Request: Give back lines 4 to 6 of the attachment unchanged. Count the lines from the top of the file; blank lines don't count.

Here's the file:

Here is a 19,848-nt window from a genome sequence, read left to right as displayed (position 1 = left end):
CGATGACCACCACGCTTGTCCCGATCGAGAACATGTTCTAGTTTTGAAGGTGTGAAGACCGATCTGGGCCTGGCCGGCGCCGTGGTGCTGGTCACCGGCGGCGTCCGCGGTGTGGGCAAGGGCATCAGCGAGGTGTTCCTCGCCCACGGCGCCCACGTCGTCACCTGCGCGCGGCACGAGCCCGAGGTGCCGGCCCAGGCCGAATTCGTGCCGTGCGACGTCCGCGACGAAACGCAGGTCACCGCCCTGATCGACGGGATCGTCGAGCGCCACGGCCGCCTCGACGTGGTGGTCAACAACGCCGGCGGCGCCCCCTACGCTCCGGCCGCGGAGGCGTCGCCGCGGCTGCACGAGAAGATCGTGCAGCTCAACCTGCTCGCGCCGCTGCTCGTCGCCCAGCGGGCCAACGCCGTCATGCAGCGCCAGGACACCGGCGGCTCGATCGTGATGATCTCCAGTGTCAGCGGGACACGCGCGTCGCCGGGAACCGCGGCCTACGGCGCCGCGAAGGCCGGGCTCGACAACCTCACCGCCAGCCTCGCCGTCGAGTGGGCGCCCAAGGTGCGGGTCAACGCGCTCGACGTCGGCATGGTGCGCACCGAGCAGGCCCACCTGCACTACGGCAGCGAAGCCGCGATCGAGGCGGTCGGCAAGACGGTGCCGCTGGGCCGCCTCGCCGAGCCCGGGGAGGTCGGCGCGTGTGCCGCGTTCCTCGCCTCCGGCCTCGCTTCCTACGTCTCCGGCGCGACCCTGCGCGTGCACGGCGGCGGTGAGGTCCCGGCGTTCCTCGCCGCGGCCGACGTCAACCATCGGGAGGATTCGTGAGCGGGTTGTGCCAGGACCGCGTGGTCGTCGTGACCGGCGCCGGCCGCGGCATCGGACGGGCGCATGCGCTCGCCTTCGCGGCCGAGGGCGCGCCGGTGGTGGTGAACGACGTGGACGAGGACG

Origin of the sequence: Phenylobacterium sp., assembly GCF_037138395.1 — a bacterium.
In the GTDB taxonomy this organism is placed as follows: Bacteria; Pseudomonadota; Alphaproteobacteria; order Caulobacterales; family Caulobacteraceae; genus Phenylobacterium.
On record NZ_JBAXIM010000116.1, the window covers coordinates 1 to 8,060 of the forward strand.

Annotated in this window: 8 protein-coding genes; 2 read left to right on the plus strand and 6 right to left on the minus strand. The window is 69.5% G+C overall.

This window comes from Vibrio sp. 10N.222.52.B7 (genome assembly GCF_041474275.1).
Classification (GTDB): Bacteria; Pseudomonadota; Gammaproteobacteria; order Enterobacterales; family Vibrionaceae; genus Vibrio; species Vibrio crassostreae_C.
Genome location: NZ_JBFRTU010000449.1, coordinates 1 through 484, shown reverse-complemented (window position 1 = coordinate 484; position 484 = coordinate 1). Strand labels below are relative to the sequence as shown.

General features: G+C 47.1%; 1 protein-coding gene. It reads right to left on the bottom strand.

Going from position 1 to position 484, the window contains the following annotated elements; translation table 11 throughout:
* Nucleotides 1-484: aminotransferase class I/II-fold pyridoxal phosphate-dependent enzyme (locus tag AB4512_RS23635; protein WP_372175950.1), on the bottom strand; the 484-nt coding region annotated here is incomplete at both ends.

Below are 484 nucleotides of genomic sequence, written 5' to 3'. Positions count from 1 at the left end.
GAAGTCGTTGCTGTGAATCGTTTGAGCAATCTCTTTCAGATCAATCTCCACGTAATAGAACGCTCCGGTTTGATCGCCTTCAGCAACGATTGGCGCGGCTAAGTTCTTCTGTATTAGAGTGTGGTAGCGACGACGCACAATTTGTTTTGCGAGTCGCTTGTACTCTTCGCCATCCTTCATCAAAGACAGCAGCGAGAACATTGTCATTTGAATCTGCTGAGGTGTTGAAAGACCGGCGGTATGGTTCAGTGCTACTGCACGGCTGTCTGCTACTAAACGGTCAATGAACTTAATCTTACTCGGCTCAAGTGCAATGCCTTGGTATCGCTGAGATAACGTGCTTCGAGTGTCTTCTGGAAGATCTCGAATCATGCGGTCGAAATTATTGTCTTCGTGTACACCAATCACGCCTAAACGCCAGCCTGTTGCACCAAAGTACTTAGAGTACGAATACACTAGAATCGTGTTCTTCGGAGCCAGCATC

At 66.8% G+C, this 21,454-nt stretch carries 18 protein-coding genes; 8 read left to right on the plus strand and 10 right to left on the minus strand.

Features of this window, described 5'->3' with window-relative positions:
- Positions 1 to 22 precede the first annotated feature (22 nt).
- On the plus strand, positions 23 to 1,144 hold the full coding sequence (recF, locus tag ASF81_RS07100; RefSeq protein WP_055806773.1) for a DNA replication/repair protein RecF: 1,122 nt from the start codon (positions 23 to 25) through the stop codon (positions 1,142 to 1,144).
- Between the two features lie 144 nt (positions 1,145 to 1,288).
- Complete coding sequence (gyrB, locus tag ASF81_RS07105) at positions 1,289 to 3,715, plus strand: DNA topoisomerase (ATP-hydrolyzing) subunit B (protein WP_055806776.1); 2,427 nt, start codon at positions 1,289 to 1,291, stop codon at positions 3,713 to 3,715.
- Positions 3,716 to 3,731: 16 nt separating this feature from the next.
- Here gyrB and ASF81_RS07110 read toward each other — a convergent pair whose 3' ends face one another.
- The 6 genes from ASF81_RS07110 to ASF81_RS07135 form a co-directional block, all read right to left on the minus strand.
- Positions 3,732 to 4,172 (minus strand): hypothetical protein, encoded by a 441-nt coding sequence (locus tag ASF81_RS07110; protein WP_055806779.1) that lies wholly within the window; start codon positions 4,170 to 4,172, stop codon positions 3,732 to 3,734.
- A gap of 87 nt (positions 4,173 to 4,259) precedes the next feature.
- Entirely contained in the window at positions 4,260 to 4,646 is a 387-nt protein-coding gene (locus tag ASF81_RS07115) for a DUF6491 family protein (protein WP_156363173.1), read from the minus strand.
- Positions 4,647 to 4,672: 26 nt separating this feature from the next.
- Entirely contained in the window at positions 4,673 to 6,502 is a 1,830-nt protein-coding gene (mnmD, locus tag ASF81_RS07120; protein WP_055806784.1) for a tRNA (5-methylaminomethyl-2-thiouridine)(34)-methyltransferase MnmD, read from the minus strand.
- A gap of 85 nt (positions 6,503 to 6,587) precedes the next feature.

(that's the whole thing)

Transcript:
In the GTDB taxonomy this organism is placed as follows: Bacteria; Pseudomonadota; Alphaproteobacteria; order Caulobacterales; family Caulobacteraceae; genus Phenylobacterium.
On record NZ_JBAXIM010000116.1, the window covers coordinates 1 to 8,060 of the forward strand.

Annotated in this window: 8 protein-coding genes; 2 read left to right on the plus strand and 6 right to left on the minus strand. The window is 69.5% G+C overall.